We were up early to get started, stopping quick for a frothy latte along the way, at a place called Die Deponie Nr. 3
Berlin has a cluster of museums close together on what is referred to as “Museum Island.” There are more museums on there than the ones we visited, but we only had so much time! Fortunately, I believe we saw most of the highlights.
A large portion of Museum Island is currently under construction, so we were routed through an alternate entrance.
Once inside, you can’t miss one of the world-renowned highlights, the Pergamon Altar. Built in the first half of the 2nd century BC, it was originally located on the acropolis of the ancient city of Pergamon.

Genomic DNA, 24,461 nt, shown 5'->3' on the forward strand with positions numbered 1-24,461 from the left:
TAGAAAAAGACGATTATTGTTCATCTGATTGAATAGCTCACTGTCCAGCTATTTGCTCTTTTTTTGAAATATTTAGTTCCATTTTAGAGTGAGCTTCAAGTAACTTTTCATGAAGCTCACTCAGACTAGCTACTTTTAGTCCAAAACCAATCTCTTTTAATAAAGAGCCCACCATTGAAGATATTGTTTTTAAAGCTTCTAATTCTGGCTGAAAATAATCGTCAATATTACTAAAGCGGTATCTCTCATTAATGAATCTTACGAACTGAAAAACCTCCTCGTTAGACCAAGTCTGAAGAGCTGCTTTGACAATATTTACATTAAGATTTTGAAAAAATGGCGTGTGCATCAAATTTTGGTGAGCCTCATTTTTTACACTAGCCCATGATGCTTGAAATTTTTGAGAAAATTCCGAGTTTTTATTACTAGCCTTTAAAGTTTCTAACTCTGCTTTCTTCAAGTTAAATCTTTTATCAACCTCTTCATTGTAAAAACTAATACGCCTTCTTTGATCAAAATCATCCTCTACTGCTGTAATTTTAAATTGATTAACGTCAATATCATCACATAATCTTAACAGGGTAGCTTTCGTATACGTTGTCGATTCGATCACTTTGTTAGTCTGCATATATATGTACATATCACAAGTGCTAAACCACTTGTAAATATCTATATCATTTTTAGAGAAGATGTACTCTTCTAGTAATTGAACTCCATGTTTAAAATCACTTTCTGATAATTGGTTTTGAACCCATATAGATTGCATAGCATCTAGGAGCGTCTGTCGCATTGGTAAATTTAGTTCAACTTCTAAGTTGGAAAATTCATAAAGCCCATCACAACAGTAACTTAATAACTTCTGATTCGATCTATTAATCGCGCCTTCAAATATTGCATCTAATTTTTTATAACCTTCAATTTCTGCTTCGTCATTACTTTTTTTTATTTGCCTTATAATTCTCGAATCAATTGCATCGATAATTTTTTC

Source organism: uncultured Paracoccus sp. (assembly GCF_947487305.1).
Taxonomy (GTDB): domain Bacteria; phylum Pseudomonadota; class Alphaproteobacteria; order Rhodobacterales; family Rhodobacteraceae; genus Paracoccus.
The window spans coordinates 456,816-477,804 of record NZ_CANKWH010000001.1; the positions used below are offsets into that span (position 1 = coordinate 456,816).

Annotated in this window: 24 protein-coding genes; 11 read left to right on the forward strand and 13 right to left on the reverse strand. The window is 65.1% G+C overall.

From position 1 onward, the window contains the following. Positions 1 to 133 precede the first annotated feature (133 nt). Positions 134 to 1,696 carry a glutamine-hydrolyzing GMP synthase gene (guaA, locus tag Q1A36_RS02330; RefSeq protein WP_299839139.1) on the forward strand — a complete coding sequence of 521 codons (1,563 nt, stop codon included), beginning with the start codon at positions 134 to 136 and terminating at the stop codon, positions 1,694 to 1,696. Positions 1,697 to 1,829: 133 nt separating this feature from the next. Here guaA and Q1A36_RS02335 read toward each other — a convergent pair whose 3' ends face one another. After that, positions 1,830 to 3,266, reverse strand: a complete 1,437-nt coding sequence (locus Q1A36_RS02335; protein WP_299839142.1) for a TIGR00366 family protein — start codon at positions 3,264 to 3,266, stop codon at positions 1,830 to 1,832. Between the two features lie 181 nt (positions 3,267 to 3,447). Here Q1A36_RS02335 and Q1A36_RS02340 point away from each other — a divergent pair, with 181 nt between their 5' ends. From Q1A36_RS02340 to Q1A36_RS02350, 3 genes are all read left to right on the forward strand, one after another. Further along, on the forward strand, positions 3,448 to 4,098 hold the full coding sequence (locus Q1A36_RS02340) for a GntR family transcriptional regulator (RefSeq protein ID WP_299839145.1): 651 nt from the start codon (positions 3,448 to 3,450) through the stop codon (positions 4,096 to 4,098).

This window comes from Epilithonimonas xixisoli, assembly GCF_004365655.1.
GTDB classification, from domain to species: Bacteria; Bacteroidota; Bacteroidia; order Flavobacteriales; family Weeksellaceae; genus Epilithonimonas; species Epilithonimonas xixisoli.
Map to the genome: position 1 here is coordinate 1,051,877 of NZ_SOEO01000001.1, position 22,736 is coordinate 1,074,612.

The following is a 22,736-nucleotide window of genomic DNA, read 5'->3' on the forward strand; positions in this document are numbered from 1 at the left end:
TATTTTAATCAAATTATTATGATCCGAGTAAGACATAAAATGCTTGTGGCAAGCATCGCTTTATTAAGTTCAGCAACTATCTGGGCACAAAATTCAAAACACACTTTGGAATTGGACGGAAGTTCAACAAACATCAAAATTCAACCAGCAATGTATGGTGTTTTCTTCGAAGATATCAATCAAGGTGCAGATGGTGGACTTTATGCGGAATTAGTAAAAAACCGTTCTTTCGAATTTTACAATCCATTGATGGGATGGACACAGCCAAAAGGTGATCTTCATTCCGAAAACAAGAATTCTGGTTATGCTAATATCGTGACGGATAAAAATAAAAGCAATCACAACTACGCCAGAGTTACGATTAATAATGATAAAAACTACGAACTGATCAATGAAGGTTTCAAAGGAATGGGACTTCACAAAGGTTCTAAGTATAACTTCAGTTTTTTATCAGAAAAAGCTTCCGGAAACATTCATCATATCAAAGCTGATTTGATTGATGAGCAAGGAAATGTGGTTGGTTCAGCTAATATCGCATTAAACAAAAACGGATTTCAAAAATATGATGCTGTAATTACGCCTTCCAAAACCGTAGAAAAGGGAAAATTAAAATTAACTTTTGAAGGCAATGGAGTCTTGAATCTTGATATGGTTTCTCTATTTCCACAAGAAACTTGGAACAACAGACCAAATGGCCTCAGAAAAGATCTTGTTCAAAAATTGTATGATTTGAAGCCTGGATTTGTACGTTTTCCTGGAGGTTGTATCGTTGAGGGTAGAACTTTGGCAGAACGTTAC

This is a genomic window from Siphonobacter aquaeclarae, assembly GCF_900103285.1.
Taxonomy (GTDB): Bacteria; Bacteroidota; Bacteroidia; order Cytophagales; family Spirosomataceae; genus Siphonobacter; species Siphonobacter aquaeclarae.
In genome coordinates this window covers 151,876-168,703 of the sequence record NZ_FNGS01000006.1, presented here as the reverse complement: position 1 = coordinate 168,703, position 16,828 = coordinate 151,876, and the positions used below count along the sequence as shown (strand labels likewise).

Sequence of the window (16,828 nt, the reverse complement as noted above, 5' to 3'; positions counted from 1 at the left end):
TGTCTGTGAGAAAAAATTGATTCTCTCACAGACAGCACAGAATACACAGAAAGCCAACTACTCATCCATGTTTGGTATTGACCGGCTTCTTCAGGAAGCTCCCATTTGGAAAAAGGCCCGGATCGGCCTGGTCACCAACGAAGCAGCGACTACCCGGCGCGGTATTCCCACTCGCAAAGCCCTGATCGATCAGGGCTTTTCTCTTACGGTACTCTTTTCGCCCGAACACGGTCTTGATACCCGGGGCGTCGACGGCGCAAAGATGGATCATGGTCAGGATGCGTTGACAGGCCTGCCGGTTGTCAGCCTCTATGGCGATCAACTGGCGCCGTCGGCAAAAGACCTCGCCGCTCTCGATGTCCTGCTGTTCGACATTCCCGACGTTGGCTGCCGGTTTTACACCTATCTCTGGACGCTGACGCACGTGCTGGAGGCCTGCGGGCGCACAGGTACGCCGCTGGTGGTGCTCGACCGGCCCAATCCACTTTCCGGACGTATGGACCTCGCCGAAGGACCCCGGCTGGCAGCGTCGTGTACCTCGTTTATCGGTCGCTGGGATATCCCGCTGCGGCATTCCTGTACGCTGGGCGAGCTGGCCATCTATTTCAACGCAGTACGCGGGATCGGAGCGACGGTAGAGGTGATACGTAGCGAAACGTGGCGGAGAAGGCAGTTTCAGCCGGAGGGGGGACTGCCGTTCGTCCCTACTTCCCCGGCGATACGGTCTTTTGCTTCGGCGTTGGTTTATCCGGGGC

In 1878, the German engineer Carl Humann began official excavations on the acropolis of Pergamon, an effort that lasted until 1886. The excavation was undertaken in order to rescue the altar friezes and expose the foundation of the edifice. Later, other ancient structures on the acropolis were brought to light. Upon negotiating with the Turkish government (a participant in the excavation), it was agreed that all frieze fragments found at the time would become the property of the Berlin museums.” source
Next was the market gate of Miletus. This large marble monument is from the second century AD, destroyed in an earthquake in the 10th or 11th century, and then excavated and rebuilt in the early 1900s.
And the final “showstopper” (trust me, there was a LOT more to the museum, but these are three big ones) was the Ishtar Gate. This was the eighth gate to the inner city of Babylon, constructed in 575 BC by order of King Nebuchanezzer II.
The “highlight” here was definitely the bust of Queen Nefertiti. There were no pictures allowed of her, but here is a picture from my good friend Google. She has a room all to herself at this museum. Special lady!